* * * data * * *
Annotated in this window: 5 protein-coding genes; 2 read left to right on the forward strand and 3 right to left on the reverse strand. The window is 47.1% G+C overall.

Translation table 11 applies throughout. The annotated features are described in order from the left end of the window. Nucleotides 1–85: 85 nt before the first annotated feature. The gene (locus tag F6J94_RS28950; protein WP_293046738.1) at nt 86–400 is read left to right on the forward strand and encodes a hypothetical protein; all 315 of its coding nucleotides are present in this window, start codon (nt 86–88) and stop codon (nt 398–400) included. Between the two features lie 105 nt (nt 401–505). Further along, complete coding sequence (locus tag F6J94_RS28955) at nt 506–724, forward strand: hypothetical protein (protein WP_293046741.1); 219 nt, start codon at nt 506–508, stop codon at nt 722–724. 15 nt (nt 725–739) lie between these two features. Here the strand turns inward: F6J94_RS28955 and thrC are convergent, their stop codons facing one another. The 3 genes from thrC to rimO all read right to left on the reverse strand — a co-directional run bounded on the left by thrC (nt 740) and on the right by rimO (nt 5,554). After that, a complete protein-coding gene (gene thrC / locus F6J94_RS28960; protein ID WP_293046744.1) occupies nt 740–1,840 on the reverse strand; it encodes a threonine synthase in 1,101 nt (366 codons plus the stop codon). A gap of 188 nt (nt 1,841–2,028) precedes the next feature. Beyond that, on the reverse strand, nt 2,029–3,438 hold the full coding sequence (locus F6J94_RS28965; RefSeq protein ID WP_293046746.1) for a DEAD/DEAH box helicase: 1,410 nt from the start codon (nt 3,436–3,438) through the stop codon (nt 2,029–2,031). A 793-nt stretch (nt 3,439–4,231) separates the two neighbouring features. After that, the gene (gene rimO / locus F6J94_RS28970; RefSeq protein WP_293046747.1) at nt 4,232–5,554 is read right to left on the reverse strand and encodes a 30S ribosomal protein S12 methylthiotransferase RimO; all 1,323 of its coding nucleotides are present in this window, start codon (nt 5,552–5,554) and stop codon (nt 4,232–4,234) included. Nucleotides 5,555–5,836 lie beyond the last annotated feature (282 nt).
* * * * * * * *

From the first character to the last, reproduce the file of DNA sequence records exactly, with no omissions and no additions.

Annotated in this window: 5 protein-coding genes; 2 read left to right on the forward strand and 3 right to left on the reverse strand. The window is 47.1% G+C overall.

Translation table 11 applies throughout. The annotated features are described in order from the left end of the window. Nucleotides 1–85: 85 nt before the first annotated feature. The gene (locus tag F6J94_RS28950; protein WP_293046738.1) at nt 86–400 is read left to right on the forward strand and encodes a hypothetical protein; all 315 of its coding nucleotides are present in this window, start codon (nt 86–88) and stop codon (nt 398–400) included. Between the two features lie 105 nt (nt 401–505). Further along, complete coding sequence (locus tag F6J94_RS28955) at nt 506–724, forward strand: hypothetical protein (protein WP_293046741.1); 219 nt, start codon at nt 506–508, stop codon at nt 722–724. 15 nt (nt 725–739) lie between these two features. Here the strand turns inward: F6J94_RS28955 and thrC are convergent, their stop codons facing one another. The 3 genes from thrC to rimO all read right to left on the reverse strand — a co-directional run bounded on the left by thrC (nt 740) and on the right by rimO (nt 5,554). After that, a complete protein-coding gene (gene thrC / locus F6J94_RS28960; protein ID WP_293046744.1) occupies nt 740–1,840 on the reverse strand; it encodes a threonine synthase in 1,101 nt (366 codons plus the stop codon). A gap of 188 nt (nt 1,841–2,028) precedes the next feature. Beyond that, on the reverse strand, nt 2,029–3,438 hold the full coding sequence (locus F6J94_RS28965; RefSeq protein ID WP_293046746.1) for a DEAD/DEAH box helicase: 1,410 nt from the start codon (nt 3,436–3,438) through the stop codon (nt 2,029–2,031). A 793-nt stretch (nt 3,439–4,231) separates the two neighbouring features. After that, the gene (gene rimO / locus F6J94_RS28970; RefSeq protein WP_293046747.1) at nt 4,232–5,554 is read right to left on the reverse strand and encodes a 30S ribosomal protein S12 methylthiotransferase RimO; all 1,323 of its coding nucleotides are present in this window, start codon (nt 5,552–5,554) and stop codon (nt 4,232–4,234) included. Nucleotides 5,555–5,836 lie beyond the last annotated feature (282 nt).